Research report 2007 - Max Planck Institute for Physics
The ATLAS experiment
Andricek, L., Bangert, A., Barillari, T., Benekos, N., Beimforde, M., Bethke, S., Dedes, G., Dubbert, J., Ehrich, Th., Ghodbane, N., Giovannini, P., Göttfert, T., Groh, M., Härtel, R., Horvat, S., Jantsch. A., Kaiser, St., Kiryunin, A., Kluth, S.,; Kortner, O., Kotov, S., Kroha, H., Legger, F., Löben, J.v., Macchilo, A. Moordieck-Möck, S., Moser, H.-G., Menke, S., Nisius, R., Oberlack, H., D'Orazio, A., Patarai, S., Pospelov, G., Potrap, I., Rauter, E., Rebuzzi, D., Richter, R., Richter, R.H.,; Salihagic, D., Schacht, P., Schieck, J., von der Schmitt, H., Stonjek, S., Valderanis, Ch., Yuan, J. Zhuang, X., Zhuravlov, V.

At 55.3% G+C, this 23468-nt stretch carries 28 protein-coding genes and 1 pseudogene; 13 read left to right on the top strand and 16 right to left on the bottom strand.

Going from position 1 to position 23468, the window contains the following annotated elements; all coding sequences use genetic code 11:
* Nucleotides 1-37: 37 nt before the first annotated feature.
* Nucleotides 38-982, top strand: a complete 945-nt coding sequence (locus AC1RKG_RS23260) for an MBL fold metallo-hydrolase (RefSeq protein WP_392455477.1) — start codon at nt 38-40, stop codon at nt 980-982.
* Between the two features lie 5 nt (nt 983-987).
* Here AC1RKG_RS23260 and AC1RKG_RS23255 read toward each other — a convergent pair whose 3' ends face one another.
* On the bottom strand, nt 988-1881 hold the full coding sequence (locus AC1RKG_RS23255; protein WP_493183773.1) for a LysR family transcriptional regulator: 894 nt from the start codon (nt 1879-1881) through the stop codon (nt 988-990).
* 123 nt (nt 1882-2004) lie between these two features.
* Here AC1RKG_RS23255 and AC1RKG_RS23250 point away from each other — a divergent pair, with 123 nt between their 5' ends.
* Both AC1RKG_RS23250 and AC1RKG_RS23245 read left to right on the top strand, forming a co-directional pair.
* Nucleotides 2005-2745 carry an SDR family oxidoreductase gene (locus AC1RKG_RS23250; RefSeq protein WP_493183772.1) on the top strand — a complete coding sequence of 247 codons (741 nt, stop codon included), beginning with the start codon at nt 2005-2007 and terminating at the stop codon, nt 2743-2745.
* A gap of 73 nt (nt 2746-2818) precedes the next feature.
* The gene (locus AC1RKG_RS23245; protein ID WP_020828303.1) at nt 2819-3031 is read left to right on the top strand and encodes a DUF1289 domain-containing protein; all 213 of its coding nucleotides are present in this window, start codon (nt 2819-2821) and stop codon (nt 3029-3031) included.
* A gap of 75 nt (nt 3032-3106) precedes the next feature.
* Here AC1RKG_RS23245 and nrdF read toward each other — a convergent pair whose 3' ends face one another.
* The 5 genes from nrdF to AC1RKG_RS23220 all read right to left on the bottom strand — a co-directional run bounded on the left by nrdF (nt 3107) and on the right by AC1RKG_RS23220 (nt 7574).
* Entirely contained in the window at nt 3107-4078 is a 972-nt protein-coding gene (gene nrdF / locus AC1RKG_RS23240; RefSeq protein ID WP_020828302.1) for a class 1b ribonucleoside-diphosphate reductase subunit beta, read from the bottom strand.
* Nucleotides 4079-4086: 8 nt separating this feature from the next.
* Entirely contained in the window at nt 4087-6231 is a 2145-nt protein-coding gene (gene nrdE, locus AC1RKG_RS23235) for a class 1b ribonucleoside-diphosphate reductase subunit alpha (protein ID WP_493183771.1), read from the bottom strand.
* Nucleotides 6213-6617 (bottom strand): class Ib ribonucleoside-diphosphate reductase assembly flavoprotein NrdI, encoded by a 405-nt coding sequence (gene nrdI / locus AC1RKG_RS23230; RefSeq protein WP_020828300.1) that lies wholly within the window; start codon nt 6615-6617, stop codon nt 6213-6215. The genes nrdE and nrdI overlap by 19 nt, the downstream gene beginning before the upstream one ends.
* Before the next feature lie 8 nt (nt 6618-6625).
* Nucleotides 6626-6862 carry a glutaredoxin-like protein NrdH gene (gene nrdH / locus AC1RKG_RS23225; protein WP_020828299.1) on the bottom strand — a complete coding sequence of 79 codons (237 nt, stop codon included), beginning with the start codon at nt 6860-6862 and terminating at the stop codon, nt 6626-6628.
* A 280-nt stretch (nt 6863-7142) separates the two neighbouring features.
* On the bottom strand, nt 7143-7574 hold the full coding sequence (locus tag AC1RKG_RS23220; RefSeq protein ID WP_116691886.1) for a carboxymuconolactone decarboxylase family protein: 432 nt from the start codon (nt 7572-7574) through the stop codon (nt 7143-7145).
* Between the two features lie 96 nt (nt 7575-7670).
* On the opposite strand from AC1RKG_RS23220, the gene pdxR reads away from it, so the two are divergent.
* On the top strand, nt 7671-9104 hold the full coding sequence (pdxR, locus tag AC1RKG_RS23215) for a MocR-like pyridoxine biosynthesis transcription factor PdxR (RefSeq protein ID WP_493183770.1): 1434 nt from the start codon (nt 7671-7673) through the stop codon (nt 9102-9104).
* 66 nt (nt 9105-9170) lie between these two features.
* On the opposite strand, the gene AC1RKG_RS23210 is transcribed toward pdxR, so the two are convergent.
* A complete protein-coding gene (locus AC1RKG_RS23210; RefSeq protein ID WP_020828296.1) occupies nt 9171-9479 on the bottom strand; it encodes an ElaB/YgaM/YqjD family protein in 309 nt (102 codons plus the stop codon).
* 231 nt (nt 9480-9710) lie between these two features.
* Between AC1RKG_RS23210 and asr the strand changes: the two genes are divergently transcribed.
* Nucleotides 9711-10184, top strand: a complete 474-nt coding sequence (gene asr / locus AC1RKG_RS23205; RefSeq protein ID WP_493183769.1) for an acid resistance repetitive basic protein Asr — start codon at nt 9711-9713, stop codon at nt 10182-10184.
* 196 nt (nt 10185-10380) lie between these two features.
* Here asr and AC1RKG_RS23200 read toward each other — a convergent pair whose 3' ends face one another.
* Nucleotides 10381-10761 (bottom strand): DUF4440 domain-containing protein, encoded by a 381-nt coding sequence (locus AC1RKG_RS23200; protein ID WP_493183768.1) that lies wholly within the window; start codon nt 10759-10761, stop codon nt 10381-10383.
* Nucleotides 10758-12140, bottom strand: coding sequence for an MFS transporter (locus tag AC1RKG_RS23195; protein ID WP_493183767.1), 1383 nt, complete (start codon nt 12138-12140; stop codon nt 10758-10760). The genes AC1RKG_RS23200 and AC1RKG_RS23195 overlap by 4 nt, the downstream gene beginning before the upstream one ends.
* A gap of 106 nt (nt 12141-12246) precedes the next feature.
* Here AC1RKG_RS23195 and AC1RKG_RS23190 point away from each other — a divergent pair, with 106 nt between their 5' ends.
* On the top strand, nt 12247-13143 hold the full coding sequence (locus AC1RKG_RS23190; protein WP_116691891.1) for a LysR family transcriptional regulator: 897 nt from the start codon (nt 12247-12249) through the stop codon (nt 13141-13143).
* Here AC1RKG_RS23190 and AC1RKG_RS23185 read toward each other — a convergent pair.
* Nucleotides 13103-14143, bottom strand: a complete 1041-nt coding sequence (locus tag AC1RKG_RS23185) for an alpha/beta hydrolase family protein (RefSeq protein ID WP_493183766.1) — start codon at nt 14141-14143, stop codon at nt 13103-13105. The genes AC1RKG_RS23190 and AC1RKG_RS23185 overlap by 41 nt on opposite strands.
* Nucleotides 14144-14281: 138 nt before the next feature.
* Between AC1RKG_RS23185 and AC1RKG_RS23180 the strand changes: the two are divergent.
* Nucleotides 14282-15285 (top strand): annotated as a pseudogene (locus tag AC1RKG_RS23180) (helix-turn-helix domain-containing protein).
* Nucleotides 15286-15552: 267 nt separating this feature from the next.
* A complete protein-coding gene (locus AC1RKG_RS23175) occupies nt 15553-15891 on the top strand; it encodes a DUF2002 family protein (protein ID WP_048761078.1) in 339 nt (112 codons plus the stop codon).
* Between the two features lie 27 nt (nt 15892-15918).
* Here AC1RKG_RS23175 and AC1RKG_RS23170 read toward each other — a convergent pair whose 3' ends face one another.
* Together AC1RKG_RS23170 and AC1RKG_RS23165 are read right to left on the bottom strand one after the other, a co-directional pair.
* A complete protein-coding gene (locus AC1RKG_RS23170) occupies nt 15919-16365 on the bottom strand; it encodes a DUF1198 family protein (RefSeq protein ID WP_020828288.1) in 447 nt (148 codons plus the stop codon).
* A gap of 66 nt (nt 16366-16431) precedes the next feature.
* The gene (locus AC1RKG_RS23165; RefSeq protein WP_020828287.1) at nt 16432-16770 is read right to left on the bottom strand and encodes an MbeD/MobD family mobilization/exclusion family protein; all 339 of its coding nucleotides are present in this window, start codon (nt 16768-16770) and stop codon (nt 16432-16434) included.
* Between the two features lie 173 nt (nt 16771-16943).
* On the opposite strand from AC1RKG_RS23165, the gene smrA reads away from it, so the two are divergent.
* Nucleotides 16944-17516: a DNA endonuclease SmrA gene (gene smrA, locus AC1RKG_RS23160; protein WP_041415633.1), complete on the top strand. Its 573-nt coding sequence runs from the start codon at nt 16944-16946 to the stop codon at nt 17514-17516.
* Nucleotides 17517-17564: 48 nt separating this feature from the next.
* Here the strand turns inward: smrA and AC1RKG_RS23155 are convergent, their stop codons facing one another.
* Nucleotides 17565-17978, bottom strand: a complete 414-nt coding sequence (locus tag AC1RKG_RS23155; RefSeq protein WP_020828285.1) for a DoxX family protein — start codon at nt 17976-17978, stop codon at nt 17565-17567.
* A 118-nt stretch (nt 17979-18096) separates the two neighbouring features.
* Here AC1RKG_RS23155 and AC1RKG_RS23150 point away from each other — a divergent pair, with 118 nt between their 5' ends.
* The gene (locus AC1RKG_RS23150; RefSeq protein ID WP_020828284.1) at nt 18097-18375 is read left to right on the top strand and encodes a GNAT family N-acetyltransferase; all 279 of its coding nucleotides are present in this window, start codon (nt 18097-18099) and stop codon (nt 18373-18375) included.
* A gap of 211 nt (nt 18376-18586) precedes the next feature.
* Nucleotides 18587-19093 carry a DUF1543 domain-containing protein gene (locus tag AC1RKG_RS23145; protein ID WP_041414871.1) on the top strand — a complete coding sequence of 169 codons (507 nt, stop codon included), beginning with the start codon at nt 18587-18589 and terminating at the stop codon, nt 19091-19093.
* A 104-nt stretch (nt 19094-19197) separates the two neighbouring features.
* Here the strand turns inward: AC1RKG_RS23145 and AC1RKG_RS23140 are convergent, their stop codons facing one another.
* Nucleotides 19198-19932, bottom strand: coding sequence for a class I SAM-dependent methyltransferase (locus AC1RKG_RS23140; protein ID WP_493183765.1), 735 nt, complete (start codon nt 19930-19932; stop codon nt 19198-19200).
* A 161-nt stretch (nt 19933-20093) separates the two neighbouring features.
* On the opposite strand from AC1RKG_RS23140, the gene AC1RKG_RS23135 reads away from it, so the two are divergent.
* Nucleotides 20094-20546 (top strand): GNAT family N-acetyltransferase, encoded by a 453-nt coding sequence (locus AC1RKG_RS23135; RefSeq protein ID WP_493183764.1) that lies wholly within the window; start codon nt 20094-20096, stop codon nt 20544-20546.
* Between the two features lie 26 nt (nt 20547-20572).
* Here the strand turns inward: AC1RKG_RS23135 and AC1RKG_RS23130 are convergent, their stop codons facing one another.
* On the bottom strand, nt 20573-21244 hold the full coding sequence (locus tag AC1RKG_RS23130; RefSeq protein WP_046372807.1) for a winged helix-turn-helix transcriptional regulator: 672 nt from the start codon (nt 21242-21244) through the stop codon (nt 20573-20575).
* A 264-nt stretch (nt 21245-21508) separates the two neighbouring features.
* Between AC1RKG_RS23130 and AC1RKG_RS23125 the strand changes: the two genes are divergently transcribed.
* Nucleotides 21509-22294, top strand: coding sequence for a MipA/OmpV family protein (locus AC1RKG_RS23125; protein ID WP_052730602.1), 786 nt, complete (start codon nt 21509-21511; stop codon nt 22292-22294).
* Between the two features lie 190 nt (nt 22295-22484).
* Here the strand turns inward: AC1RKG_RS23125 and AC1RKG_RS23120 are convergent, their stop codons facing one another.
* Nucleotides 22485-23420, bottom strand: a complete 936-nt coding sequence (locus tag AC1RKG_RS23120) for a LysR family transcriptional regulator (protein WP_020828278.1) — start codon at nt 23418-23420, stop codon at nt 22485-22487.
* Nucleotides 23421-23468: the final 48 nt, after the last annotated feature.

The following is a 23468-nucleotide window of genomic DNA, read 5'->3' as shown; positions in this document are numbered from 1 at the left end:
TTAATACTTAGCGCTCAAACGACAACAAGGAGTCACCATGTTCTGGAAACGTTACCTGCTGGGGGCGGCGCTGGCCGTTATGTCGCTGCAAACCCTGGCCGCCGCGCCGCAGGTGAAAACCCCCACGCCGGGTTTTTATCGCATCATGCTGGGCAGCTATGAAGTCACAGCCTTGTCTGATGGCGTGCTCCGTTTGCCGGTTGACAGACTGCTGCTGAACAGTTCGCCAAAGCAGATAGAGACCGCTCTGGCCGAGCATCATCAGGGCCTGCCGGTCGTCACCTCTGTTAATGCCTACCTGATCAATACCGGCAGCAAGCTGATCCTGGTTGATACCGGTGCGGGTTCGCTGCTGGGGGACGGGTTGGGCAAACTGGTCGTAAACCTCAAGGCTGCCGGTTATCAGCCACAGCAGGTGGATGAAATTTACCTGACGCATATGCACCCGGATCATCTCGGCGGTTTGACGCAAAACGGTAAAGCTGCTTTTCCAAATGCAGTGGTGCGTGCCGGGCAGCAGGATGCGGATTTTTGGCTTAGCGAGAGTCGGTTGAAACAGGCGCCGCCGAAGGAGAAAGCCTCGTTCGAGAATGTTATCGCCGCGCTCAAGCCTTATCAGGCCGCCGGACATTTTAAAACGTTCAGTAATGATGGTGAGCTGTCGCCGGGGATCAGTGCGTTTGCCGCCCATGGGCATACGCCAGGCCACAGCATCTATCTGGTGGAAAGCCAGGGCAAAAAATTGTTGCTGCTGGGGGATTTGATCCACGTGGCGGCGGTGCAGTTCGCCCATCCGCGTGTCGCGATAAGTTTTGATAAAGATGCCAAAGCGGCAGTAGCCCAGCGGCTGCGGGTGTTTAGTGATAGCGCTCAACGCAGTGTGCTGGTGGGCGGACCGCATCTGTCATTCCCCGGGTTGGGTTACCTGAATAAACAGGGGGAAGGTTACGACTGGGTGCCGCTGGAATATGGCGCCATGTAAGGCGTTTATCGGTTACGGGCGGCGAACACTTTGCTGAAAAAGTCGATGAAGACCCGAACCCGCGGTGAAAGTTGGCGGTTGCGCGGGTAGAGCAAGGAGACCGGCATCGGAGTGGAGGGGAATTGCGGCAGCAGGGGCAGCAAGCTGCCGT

SummaryAtlas is one of two general-purpose detectors designed to exploit the full discovery potential of proton-proton collisions at 14 TeV center-of-mass energy of the Large Hadron Collider at CERN/Geneva. High luminosity as well as high energy are the outstanding requirements to study rare processes. In consequence, the detector has to cope with rather difficult design goals. The origin of mass in the standard model, and thus the search for the Higgs boson, is the most prominent issue in particle physics. A major focus is also the super-symmetric extension of the standard model, manifested in a symmetry between fermions and bosons. The institute is involved in the design, construction and integration of major parts of the detector. With the start of data-taking foreseen for 2008, the preparation of the analysis program is an important focus in the ongoing activities of the institute.